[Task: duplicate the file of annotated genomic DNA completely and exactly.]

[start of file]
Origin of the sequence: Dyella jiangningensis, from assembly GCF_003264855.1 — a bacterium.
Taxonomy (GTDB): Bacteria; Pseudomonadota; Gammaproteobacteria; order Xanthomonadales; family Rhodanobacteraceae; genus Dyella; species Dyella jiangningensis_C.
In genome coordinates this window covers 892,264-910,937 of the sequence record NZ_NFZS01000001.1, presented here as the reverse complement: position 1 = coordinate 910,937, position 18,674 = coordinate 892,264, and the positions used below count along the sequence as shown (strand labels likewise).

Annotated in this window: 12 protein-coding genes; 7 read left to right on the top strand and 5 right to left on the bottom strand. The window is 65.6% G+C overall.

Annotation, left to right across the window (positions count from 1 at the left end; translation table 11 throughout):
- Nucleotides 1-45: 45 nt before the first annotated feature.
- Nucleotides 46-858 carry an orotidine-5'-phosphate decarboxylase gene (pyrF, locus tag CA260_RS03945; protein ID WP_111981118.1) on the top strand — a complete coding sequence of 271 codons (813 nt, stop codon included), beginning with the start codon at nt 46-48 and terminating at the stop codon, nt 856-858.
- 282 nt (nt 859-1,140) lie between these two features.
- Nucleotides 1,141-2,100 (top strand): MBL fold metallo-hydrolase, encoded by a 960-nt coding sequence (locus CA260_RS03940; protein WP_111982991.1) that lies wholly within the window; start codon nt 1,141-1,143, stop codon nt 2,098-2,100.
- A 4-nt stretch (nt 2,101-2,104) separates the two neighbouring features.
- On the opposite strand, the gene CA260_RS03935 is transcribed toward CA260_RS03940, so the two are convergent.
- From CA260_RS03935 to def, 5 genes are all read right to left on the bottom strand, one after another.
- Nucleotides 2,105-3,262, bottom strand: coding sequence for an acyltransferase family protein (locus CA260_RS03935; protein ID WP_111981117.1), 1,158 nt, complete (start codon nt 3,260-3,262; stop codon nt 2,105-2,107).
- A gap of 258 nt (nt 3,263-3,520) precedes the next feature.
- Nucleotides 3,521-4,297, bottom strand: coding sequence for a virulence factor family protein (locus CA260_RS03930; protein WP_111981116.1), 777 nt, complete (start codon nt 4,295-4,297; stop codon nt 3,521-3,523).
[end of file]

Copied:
Origin of the sequence: Dyella jiangningensis, from assembly GCF_003264855.1 — a bacterium.
Taxonomy (GTDB): Bacteria; Pseudomonadota; Gammaproteobacteria; order Xanthomonadales; family Rhodanobacteraceae; genus Dyella; species Dyella jiangningensis_C.
In genome coordinates this window covers 892,264-910,937 of the sequence record NZ_NFZS01000001.1, presented here as the reverse complement: position 1 = coordinate 910,937, position 18,674 = coordinate 892,264, and the positions used below count along the sequence as shown (strand labels likewise).

Annotated in this window: 12 protein-coding genes; 7 read left to right on the top strand and 5 right to left on the bottom strand. The window is 65.6% G+C overall.

Annotation, left to right across the window (positions count from 1 at the left end; translation table 11 throughout):
- Nucleotides 1-45: 45 nt before the first annotated feature.
- Nucleotides 46-858 carry an orotidine-5'-phosphate decarboxylase gene (pyrF, locus tag CA260_RS03945; protein ID WP_111981118.1) on the top strand — a complete coding sequence of 271 codons (813 nt, stop codon included), beginning with the start codon at nt 46-48 and terminating at the stop codon, nt 856-858.
- 282 nt (nt 859-1,140) lie between these two features.
- Nucleotides 1,141-2,100 (top strand): MBL fold metallo-hydrolase, encoded by a 960-nt coding sequence (locus CA260_RS03940; protein WP_111982991.1) that lies wholly within the window; start codon nt 1,141-1,143, stop codon nt 2,098-2,100.
- A 4-nt stretch (nt 2,101-2,104) separates the two neighbouring features.
- On the opposite strand, the gene CA260_RS03935 is transcribed toward CA260_RS03940, so the two are convergent.
- From CA260_RS03935 to def, 5 genes are all read right to left on the bottom strand, one after another.
- Nucleotides 2,105-3,262, bottom strand: coding sequence for an acyltransferase family protein (locus CA260_RS03935; protein ID WP_111981117.1), 1,158 nt, complete (start codon nt 3,260-3,262; stop codon nt 2,105-2,107).
- A gap of 258 nt (nt 3,263-3,520) precedes the next feature.
- Nucleotides 3,521-4,297, bottom strand: coding sequence for a virulence factor family protein (locus CA260_RS03930; protein WP_111981116.1), 777 nt, complete (start codon nt 4,295-4,297; stop codon nt 3,521-3,523).